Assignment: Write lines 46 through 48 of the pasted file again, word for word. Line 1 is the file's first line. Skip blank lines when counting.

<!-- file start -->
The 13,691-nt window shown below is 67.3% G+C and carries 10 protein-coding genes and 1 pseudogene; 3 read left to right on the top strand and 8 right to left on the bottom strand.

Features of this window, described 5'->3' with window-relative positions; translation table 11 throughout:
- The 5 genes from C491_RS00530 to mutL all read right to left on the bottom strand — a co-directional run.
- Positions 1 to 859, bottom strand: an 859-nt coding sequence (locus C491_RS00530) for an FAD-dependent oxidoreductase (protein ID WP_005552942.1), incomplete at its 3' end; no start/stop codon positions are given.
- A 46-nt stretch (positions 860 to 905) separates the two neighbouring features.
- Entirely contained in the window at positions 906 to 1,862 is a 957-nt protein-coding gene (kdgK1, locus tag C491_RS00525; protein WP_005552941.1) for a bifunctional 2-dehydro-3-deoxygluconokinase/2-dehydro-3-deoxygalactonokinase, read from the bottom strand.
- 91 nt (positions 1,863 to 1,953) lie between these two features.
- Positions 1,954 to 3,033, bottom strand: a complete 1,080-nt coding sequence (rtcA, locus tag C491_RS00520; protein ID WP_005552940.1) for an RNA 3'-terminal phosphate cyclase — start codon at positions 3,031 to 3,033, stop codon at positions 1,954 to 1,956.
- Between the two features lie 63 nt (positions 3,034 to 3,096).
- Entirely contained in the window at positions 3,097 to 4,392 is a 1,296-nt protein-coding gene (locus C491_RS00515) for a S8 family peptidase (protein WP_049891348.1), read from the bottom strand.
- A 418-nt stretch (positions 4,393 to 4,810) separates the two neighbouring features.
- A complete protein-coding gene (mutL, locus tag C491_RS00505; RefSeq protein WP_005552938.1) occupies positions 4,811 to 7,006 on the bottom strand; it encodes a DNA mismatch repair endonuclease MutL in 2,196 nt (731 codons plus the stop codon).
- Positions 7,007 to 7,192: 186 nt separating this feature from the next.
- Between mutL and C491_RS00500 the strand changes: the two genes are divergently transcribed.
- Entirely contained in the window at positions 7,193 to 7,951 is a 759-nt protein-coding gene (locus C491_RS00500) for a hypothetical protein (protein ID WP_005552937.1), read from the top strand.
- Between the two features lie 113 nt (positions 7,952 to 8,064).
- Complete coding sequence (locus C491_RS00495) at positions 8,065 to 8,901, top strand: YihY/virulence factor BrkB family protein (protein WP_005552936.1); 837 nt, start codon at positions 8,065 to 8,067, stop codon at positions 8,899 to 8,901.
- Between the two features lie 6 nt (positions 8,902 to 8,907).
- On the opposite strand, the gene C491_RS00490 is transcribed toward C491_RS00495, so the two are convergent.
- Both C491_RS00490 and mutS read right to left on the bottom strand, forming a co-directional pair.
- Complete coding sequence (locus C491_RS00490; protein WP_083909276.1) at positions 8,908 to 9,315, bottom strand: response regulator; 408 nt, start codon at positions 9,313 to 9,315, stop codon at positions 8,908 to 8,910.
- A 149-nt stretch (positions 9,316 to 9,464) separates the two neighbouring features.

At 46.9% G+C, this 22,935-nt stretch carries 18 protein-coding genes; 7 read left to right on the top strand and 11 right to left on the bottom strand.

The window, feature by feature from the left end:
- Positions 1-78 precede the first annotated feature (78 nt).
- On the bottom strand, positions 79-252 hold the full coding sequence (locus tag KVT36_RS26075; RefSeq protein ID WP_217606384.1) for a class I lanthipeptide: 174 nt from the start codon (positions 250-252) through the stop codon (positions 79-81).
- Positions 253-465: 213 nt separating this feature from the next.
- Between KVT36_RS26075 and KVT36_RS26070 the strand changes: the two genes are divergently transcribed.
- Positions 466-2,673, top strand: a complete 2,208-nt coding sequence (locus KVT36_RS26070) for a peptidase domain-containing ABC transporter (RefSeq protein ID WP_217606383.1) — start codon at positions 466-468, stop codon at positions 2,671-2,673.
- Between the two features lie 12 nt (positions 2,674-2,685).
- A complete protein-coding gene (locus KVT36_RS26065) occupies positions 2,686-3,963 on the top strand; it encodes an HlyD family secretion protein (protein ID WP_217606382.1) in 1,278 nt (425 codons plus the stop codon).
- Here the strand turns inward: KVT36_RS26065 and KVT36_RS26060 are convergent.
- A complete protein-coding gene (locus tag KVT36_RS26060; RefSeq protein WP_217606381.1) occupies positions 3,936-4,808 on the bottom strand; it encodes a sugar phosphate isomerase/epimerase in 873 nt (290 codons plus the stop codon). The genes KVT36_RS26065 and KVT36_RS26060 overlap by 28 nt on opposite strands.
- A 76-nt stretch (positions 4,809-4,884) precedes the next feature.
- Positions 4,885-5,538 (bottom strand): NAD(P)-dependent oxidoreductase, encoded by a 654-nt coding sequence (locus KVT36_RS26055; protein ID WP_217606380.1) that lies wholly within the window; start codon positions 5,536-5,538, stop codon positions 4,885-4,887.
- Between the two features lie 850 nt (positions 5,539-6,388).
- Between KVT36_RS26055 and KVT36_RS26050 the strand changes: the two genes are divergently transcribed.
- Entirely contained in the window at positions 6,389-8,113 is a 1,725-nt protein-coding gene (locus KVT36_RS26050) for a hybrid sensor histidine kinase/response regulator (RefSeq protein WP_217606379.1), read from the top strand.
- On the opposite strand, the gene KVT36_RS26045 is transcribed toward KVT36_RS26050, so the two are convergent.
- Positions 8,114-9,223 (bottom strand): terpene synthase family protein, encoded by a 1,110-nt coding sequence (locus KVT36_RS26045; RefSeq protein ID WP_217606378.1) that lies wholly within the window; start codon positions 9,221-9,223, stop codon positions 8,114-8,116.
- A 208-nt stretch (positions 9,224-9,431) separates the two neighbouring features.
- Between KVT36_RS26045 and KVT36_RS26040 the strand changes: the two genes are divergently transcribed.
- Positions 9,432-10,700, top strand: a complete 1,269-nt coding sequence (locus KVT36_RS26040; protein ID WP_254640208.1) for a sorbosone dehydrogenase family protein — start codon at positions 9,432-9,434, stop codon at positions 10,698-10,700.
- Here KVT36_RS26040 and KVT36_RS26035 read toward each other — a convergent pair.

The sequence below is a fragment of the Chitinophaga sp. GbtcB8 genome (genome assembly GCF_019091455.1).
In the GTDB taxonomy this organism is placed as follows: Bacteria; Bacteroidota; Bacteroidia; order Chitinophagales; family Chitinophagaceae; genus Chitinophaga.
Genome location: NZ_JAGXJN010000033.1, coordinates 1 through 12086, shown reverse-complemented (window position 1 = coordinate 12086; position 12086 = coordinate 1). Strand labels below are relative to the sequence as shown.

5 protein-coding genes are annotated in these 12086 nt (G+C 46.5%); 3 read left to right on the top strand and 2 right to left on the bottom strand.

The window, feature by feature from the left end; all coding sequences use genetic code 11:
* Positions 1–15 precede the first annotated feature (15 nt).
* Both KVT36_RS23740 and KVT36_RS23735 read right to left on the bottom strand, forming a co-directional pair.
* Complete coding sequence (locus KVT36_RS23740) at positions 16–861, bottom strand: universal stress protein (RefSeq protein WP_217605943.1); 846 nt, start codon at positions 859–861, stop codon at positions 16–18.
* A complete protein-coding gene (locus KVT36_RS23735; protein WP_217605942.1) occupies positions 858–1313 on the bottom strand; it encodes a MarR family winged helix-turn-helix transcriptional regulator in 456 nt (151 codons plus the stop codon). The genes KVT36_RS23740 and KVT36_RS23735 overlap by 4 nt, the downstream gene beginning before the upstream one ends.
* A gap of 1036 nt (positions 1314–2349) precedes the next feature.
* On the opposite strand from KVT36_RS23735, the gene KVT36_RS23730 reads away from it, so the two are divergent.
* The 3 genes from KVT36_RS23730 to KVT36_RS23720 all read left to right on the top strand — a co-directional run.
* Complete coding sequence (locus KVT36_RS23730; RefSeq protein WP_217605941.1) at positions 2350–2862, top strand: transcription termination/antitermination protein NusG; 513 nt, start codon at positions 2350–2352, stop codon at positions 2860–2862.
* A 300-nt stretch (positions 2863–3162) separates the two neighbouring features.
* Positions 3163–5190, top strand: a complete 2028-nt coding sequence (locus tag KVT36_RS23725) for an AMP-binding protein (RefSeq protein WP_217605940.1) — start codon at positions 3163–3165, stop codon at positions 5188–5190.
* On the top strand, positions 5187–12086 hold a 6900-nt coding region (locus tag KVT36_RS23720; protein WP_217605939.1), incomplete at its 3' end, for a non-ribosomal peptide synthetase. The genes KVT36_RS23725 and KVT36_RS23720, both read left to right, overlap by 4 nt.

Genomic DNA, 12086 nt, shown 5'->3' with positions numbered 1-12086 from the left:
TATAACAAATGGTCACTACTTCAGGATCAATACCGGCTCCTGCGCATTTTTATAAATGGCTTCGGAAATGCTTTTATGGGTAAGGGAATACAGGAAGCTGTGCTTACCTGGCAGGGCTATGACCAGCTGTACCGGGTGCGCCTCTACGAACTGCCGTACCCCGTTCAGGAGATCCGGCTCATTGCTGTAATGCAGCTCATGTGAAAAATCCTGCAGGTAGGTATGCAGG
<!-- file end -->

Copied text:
In the GTDB taxonomy this organism is placed as follows: Bacteria; Bacteroidota; Bacteroidia; order Chitinophagales; family Chitinophagaceae; genus Chitinophaga.
Genome location: NZ_JAGXJN010000033.1, coordinates 1 through 12086, shown reverse-complemented (window position 1 = coordinate 12086; position 12086 = coordinate 1). Strand labels below are relative to the sequence as shown.

5 protein-coding genes are annotated in these 12086 nt (G+C 46.5%); 3 read left to right on the top strand and 2 right to left on the bottom strand.